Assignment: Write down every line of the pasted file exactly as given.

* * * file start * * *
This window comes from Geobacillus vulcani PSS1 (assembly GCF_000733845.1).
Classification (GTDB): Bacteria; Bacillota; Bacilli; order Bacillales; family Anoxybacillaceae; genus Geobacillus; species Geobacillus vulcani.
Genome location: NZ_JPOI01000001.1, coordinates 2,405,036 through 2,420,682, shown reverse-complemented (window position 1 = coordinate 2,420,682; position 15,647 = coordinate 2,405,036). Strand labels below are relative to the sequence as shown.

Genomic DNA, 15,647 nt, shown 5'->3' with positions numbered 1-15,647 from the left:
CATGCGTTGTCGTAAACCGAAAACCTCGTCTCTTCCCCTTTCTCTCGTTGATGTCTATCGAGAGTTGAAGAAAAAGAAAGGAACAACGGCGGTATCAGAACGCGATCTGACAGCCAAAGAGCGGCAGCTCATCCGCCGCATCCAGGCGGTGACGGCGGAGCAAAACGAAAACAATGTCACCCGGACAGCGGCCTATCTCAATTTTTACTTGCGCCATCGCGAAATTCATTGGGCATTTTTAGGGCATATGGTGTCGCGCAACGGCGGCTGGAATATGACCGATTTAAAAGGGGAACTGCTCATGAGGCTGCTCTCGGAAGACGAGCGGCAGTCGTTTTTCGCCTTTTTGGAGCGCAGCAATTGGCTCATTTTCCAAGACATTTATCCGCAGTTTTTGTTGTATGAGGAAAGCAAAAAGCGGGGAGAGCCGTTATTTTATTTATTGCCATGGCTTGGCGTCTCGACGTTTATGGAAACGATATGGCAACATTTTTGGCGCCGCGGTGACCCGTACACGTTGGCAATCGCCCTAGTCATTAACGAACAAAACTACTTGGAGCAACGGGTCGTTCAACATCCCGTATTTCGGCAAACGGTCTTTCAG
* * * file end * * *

This window comes from Geobacillus vulcani PSS1 (assembly GCF_000733845.1).
Classification (GTDB): Bacteria; Bacillota; Bacilli; order Bacillales; family Anoxybacillaceae; genus Geobacillus; species Geobacillus vulcani.
Genome location: NZ_JPOI01000001.1, coordinates 2,405,036 through 2,420,682, shown reverse-complemented (window position 1 = coordinate 2,420,682; position 15,647 = coordinate 2,405,036). Strand labels below are relative to the sequence as shown.

Genomic DNA, 15,647 nt, shown 5'->3' with positions numbered 1-15,647 from the left:
CATGCGTTGTCGTAAACCGAAAACCTCGTCTCTTCCCCTTTCTCTCGTTGATGTCTATCGAGAGTTGAAGAAAAAGAAAGGAACAACGGCGGTATCAGAACGCGATCTGACAGCCAAAGAGCGGCAGCTCATCCGCCGCATCCAGGCGGTGACGGCGGAGCAAAACGAAAACAATGTCACCCGGACAGCGGCCTATCTCAATTTTTACTTGCGCCATCGCGAAATTCATTGGGCATTTTTAGGGCATATGGTGTCGCGCAACGGCGGCTGGAATATGACCGATTTAAAAGGGGAACTGCTCATGAGGCTGCTCTCGGAAGACGAGCGGCAGTCGTTTTTCGCCTTTTTGGAGCGCAGCAATTGGCTCATTTTCCAAGACATTTATCCGCAGTTTTTGTTGTATGAGGAAAGCAAAAAGCGGGGAGAGCCGTTATTTTATTTATTGCCATGGCTTGGCGTCTCGACGTTTATGGAAACGATATGGCAACATTTTTGGCGCCGCGGTGACCCGTACACGTTGGCAATCGCCCTAGTCATTAACGAACAAAACTACTTGGAGCAACGGGTCGTTCAACATCCCGTATTTCGGCAAACGGTCTTTCAG